Just when loan fraud begins to die down we are facing a rapidly growing new fraudulent scheme- short sale fraud Short sale fraud can manifest itself in many different ways and affects unsuspecting buyers, seller, and agents. Short sale fraud is any type of fraud, deceit, or trickery that takes place during a short sale transaction. The types of short sale fraud occur on a continuum from an incident done on one person to a large, well-organized fraud ring.
Some examples of short sale fraud include:
Fraudulent short sale flips
Short sale negotiator scams
Short sale package scams
“When you’re down and out you’ll believe anything”
Because short sales are so complex, difficult, and drag on for a long duration of time, they are highly susceptible to scams. Short sellers are already in financial distress so many times they forego hiring experts to assist them with the complicated financial, legal, tax, credit, and other issues. Sellers are also trying to close the deal as soon as possible to avoid a foreclosure. When under this immense stress, short sellers are easily swayed by the lure of a quick fix.
Agents and other real estate professionals can get caught in the middle between the scam artist and the homeowner and others are reeled in by the design because their participation lends credibility to the fraud. Real estate agents are often targeted because they are the first point of contact for distressed homeowners. They are ability to list and market properties and can get deceived into paying for phony short sale lead generators, farming lists, marketing tools, training seminars, coaching services, etc.
Short sale scams are difficult to detect because the scam artists typically look clean-cut and professional and have a kind, helpful, and trustworthy demeanor. Their companies appear to be established, respected, and reputable They often employ names that employ altruism, for example, Short Sale Advocates. They may be misleading and make it appear they are administered by an agency of the government. Scammers can be appraisers, accountants, attorneys, bank officers, landlords, tenants, friends, and colleagues They may use affinity marketing tactics to get their victims to trust them by pretending to be members of the same racial, religious, social, or other group. They may pretend to be in the military to recruit members of the military as their victims or even join a church to lure their victims by gaining their trust and then defrauding them.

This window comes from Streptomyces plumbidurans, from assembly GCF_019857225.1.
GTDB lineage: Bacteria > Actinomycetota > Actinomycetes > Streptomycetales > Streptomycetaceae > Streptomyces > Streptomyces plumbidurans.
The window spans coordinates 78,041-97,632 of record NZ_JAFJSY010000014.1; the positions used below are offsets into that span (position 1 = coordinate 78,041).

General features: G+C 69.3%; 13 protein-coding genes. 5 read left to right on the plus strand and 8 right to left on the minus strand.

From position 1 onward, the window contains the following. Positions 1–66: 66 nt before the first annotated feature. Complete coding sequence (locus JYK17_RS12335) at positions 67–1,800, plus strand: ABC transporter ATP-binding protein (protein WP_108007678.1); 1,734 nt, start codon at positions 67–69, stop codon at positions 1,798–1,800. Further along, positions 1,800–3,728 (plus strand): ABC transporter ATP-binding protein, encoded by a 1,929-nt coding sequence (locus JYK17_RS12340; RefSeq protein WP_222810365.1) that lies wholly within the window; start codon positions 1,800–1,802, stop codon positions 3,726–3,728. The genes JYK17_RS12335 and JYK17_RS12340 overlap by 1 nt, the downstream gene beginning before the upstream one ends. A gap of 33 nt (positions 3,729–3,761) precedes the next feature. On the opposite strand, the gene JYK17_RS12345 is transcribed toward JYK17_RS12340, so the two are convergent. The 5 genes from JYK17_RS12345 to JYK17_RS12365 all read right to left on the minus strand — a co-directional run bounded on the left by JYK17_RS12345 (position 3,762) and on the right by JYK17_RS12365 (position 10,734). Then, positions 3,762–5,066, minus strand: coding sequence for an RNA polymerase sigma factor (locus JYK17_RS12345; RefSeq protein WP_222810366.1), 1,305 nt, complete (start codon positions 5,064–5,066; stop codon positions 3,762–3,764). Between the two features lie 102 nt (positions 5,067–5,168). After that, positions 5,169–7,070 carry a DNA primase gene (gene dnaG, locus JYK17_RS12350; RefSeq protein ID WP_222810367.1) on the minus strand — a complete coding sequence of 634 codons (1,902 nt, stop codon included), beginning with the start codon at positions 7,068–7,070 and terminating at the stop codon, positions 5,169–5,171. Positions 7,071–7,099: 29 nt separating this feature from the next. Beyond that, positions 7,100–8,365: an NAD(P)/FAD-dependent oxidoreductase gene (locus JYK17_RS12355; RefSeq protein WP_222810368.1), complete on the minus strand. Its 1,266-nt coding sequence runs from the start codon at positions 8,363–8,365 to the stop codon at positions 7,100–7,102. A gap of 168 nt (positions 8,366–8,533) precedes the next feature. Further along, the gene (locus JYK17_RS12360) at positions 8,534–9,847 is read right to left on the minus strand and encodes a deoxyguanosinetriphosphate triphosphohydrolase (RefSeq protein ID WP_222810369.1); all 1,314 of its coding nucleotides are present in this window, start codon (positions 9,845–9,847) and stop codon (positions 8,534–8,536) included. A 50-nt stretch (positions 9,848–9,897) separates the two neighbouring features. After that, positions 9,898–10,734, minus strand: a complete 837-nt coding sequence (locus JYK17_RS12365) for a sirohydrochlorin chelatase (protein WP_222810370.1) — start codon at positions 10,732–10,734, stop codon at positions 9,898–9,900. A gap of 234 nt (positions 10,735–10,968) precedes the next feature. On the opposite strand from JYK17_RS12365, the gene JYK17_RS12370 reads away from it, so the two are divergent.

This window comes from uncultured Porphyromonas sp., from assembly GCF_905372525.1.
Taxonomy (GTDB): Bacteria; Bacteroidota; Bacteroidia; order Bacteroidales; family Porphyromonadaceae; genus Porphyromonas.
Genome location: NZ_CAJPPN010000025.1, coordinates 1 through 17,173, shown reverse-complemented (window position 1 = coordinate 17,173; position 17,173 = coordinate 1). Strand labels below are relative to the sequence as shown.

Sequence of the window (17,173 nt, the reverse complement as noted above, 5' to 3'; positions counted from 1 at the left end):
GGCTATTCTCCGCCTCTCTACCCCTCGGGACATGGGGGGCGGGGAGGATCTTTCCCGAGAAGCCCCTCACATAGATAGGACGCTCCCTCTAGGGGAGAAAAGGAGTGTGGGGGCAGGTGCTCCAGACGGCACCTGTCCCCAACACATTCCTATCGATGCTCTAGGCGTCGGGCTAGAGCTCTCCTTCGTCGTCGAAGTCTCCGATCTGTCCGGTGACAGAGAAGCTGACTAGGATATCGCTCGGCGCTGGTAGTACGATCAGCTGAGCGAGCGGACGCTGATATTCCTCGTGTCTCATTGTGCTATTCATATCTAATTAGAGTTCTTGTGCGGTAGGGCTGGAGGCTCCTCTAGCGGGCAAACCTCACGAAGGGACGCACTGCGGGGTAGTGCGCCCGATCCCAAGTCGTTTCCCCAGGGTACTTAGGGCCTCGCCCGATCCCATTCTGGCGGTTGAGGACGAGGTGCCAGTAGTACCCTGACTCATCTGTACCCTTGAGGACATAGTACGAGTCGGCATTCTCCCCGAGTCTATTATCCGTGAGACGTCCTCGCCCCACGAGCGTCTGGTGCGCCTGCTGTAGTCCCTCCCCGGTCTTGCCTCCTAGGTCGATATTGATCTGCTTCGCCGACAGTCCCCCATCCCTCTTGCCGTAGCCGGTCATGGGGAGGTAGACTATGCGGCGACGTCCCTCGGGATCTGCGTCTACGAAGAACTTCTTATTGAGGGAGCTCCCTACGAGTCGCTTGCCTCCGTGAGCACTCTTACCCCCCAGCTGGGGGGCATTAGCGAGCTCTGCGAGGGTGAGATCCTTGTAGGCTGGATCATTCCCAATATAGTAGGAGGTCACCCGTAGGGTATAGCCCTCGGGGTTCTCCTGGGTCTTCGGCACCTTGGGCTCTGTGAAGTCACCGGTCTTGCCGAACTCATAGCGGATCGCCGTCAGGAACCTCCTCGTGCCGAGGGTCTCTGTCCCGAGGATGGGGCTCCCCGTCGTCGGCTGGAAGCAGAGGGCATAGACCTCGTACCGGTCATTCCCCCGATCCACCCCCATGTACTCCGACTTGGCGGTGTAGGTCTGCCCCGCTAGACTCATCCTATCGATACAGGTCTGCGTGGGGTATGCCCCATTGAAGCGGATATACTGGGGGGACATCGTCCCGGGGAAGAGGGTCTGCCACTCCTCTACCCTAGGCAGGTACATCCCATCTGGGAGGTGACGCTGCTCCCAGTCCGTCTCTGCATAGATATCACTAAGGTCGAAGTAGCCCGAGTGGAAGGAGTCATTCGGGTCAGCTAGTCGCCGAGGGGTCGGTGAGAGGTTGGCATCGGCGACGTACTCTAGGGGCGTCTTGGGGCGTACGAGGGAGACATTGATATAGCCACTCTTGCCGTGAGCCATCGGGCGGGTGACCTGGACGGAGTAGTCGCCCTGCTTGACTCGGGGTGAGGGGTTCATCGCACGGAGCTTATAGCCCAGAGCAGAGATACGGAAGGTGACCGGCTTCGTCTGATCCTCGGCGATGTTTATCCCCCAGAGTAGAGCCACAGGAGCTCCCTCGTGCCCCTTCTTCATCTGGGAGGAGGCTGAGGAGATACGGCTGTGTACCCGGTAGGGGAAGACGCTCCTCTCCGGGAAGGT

How do I protect myself from short sale fraud?
Always remember if it sounds too good to be true, its because it probably is. Before entering into business with someone, check out their legitimacy and qualifications and make sure their business entity is properly licensed. Ask for and follow up on references. Check their background credentials, and reputation. Look for them on the internet and search public records and trade group memberships. Even if this all checks out, it does not guarantee that there is no risk of scam, but it will be significantly diminished.
Do not make any rash decisions because you are distressed. Confer with people you trust and thoroughly research to find as much information as is available. Ask a lot of questions and look into different options and what financial, legal, and tax ramifications are involved.
Understand all aspects of any agreements you enter into prior to doing so. Read all documents carefully and never sign if there is anything unclear or that you do not understand. If you are working with someone who speaks a different language do not trust their translator- bring your own.
Do not sign any documents with any blank spots or false statements.
Red flags- be wary if you are dealing with someone who:
sounds too good to be true
makes unqualified promises and assurances
is unconcerned about sales price or other significant aspects of sale
is unconcerned about the sellers financial situation
is involved in a sales transaction where the seller is not the current owner
is involved in a transaction where a notice of default has been filed
is involved in a transaction under the Home Equity Sales Contract law
is involved in a sales transaction where the owner has purportedly given someone a option to purchase
represents that the buyer is an entity (trust or LLC)
creates more than one sales contract for the same property
asks for payment for services upfront
asks for payment only in cash, cashier check, or wire transfer
asks for something to be done without delay
asks for power of attorney
asks for transfer of title or an interest in the property outside of escrow
asks for signatures on a grand deed or deed of trust
asks for signatures on a document with spaces left blank
fails to provide copies of signed documents
fails to provide written confirmation of a verbal promise
instructs the seller, listing agent, escrow officer, or others to not contact the short sale lender
instructs client not to discuss the situation with a housing counselor, banker, accountant, attorney, family, friends, etc.
has an answer for everything
engages in shop talk that sounds good but doesn’t make any sense
Types of Short Sale Fraud
Short Sale Flip
A short sale flip or an AB-BC transaction is the resale of a property simultaneously or shortly after a short sale. First, Seller A sells the property to Buyer B, as approved by Seller A’s lender. Next, Seller B resells the property to Buyer C for more money